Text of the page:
Good luck with that waterwheel thingy, col-enviromnentalists would still find something that might happen,and delay or deny it. Also, you do realize for that to be efficient, you'd have to dig out enough of the riverbed to keep that wheel deep enough to be efficient, right?

  • Report this Comment On December 08, 2013, at 9:23 AM, Chishiki wrote:

    Unless the arthur got new information on solar energy, they should clarify more when they say solar is economical. Last I heard, it is 13.6 Kwh which is not economical.

  • Report this Comment On December 08, 2013, at 9:31 AM, tomt wrote:

    Can you say Koch brother's (owner's of the Tea Party and Chris Christie etc.)! These guys are financing the fight against renewable energy.

    Solar does not produce on a time clock. That's why systems are sized by the year's kWh production. Weather controls are out of our hands (I think) at this time. Most people/businesses use power from 10 am - 5pm when solar is usually producing and if the kWh is not used the power is feed to a neighbor. But the solar producer has a kWh in the bank for when they need it (net metering).

    Of course storage is the one thing that will make all power more efficient but we are not there yet. When we do get it right it will completely disrupt the old energy dinosaurs.

    Competition is good for the USA so let's break the hold these clowns of success have on the enterprising spirit that built this country.

  • Report this Comment On December 08, 2013, at 10:18 AM, 1Aguila1 wrote:

    Strange that someone would say solar power is not storeable. Power companies that have hidro power have a bad habit of generating low cost power and then selling it as high cost power (bunker C fuel for turbines cost more). There expenses are far less than their income or they would not be profitable, matter is, how much of a profit should they be allowed to have after expenses since they are providing a public service. Solar panels today are guaranteed for up to 20 years. The batteries for storing solar energy from the panels are guaranteed for up to 10 years (not talking about car batteries). A lot of attention is focused on generating and selling back to the Power Company. Another way of seeing Solar Panel is how much costs can it reduce and its reliability each month, as compared to paying the electric company for electricity. Thus paying for itself over the long term of the investment. Another issue is it doesn't have to be only solar panels. Winds during cloudy days and in the winter, as well as at night seem to be higher than during regular daylight hours. Again, this isn't everyday but the added power keeps the batteries charged for the times when solar or wind energy is lagging. Experts say there is only a few hours of usable solar energy during the day. Having worked for 30 years with solar powered remote electronic sites, monitoring the voltage at that site as well as other measurements, that assumption is not true. It all depends on the weather and on the location of the solar panels as well as the geographical location. Another factor is that solar strength has increased, not diminished over the past 10 years according to solar radiation sensors data, meaning it is more intense and therefore would produce more electricity for longer periods.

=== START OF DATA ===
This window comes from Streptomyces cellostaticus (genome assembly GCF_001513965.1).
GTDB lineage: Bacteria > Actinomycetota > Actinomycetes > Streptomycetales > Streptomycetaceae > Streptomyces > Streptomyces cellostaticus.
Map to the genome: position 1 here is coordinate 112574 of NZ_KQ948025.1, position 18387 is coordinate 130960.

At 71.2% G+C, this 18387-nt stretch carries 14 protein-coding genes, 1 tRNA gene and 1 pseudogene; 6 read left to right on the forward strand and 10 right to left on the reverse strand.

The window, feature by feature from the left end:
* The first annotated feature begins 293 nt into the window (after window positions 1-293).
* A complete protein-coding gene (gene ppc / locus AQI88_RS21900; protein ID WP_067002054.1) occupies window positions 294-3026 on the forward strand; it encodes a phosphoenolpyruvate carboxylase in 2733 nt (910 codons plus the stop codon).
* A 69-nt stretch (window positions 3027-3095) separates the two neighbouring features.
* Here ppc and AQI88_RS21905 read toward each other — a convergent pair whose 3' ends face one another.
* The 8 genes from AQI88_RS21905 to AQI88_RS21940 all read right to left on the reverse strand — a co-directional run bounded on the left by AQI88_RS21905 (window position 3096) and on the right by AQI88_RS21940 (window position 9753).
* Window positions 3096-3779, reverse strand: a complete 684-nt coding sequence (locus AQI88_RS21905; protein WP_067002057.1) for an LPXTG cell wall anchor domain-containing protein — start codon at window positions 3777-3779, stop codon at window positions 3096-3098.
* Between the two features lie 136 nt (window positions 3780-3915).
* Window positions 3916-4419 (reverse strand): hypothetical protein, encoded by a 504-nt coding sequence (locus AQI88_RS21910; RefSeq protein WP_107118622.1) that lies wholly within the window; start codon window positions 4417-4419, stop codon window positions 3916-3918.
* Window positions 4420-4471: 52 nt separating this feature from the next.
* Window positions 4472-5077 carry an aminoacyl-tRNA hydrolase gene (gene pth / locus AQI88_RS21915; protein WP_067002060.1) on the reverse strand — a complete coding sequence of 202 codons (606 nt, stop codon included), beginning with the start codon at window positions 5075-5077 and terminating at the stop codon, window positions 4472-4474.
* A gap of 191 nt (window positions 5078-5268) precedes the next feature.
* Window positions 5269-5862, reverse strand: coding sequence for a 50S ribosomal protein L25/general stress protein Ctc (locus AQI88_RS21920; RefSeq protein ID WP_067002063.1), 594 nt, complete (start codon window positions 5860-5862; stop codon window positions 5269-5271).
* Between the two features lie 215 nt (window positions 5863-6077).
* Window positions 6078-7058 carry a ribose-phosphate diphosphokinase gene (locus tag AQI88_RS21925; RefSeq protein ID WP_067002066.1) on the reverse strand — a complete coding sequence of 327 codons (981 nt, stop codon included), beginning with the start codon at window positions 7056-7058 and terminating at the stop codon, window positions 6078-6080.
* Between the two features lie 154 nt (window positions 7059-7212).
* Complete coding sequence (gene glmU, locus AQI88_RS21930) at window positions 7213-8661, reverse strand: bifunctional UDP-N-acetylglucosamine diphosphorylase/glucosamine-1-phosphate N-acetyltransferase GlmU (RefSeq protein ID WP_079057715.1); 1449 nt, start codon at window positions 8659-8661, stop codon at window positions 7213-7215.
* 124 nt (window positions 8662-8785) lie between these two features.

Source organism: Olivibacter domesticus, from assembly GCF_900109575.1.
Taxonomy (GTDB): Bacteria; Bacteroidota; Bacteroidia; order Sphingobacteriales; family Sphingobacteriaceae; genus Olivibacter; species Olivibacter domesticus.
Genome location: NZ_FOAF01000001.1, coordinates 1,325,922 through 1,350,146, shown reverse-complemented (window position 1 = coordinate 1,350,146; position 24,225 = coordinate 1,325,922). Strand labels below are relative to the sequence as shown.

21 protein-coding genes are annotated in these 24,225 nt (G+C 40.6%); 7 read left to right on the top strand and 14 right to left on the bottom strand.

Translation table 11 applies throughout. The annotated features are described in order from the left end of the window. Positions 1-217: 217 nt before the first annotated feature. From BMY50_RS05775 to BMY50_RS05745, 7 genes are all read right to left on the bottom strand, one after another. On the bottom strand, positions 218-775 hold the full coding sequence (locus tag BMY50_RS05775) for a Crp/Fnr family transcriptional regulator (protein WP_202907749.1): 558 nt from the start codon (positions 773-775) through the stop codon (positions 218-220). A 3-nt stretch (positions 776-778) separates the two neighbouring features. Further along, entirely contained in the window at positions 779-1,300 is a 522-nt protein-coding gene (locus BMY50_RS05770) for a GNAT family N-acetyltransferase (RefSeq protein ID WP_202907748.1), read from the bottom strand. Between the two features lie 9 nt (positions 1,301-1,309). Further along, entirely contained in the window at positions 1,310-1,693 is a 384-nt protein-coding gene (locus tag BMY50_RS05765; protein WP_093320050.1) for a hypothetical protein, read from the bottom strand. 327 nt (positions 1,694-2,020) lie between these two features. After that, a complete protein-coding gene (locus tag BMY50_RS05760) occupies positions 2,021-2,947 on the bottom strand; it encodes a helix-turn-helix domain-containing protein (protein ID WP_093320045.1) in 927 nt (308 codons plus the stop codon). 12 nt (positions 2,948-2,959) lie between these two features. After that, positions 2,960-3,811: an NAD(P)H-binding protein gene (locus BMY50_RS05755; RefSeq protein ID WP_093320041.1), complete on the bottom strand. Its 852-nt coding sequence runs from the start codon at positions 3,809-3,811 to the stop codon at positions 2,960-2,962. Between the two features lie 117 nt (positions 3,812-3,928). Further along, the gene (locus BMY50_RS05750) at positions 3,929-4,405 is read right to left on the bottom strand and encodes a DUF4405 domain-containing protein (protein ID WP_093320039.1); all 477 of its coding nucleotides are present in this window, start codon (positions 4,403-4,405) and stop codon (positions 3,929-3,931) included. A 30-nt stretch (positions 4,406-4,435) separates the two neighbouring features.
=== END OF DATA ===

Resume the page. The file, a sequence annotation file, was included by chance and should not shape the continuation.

• Report this Comment On December 08, 2013, at 11:31 AM, BobWallace wrote:

    "(Solar) is extremely costly and this is why Germany's electric rates are more than twice the average electric rate in the U.S"

    No, electricity prices in Germany are high because of taxes.

    In 2013 the average household electricity rate is about 29 € cents / kWh according to the BDEW (Energy industry association).

    The composition:

    8.0 cent - Power Generation & Sales

    6.5 cent - Grid Service Surcharge

    5.3 cent - Renewable Energy Surcharge

    0.7 cent - Other Surcharges (CHP-Promotion, Offshore liability,...)

    In addition there are some taxes & fees that go straight into the governments budget:

    2.1 cent - EcoTax (federal government)

    1.8 cent - Concession fees (local governments)

    4.6 cent - Value added tax (19% on all of the above) - (federal, state & local governments)

    So 8 + 6.5 or 14.5 euro cents go to electricity purchase and delivery. About 20 US cents. That's higher than the US 12.5 cent average, but less than a penny higher than New York state.

    Solar on the grid reduced the wholesale price of electricity in Germany by €6.145 billion in 2012.

    http://qualenergia.it/sites/default/files/articolo-doc/RA-Ja...

  • Report this Comment On December 08, 2013, at 11:33 AM, BobWallace wrote:

    "they should clarify more when they say solar is economical. Last I heard, it is 13.6 Kwh which is not economical."

    "The cost of large-scale solar projects has fallen by one third in the last five years and big solar now competes with wind energy in the solar-rich south-west of the United States, according to new research.

    The study by the Lawrence Berkeley National Laboratory entitled “Utility-Scale Solar 2012: An Empirical Analysis of Project Cost, Performance, and Pricing Trends in the United States” – says the cost of solar is still falling and contracts for some solar projects are being struck as low as $50/MWh (including a 30 percent federal tax credit)."

    "Another interesting observation from LBNL is that most of the contracts written in recent years do not escalate in nominal dollars over the life of the contract. This means that in real dollar terms, the pricing of the contract actually declines.

    This means that towards the end of their contracts, the solar plants (including PV, CSP and CPV) contracted in 2013 will on average will be delivering electricity at less than $40/MWh. This is likely to be considerably less than fossil fuel plants at the same time, given the expected cost of fuels and any environmental regulations."